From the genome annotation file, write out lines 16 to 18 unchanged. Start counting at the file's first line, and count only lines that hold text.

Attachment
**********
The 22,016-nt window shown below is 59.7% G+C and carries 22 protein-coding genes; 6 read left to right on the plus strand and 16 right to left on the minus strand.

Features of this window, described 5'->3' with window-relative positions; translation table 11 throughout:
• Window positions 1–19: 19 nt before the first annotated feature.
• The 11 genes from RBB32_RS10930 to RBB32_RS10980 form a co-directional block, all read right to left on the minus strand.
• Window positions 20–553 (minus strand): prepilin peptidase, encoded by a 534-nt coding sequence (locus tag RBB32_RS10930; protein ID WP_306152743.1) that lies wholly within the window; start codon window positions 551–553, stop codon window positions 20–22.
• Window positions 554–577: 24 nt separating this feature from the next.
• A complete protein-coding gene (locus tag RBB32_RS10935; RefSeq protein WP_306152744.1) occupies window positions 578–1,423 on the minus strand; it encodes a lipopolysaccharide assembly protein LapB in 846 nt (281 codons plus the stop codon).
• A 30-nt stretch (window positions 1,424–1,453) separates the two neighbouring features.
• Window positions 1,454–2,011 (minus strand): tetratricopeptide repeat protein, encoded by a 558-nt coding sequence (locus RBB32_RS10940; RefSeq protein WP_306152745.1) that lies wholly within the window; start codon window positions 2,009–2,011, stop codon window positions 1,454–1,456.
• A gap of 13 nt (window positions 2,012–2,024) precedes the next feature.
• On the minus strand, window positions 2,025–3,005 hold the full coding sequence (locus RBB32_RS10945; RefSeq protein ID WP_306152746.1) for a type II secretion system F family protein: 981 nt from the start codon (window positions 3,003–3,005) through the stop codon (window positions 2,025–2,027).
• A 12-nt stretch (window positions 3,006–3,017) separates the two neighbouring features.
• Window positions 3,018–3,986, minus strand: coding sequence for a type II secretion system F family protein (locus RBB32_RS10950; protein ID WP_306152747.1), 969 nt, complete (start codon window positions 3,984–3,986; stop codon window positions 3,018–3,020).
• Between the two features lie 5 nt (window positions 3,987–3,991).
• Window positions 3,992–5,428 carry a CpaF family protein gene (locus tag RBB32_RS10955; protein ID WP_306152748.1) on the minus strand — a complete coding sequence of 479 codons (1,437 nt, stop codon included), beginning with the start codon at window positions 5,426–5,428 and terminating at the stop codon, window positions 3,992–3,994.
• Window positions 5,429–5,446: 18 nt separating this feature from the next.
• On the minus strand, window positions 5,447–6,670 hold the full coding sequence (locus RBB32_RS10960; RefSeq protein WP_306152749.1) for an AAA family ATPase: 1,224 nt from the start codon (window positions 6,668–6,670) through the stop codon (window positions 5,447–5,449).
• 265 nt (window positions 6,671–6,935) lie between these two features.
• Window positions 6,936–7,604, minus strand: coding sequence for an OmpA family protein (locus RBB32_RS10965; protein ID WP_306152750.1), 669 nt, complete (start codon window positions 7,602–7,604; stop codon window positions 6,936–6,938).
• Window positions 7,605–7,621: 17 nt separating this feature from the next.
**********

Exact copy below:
• Window positions 5,429–5,446: 18 nt separating this feature from the next.
• On the minus strand, window positions 5,447–6,670 hold the full coding sequence (locus RBB32_RS10960; RefSeq protein WP_306152749.1) for an AAA family ATPase: 1,224 nt from the start codon (window positions 6,668–6,670) through the stop codon (window positions 5,447–5,449).
• 265 nt (window positions 6,671–6,935) lie between these two features.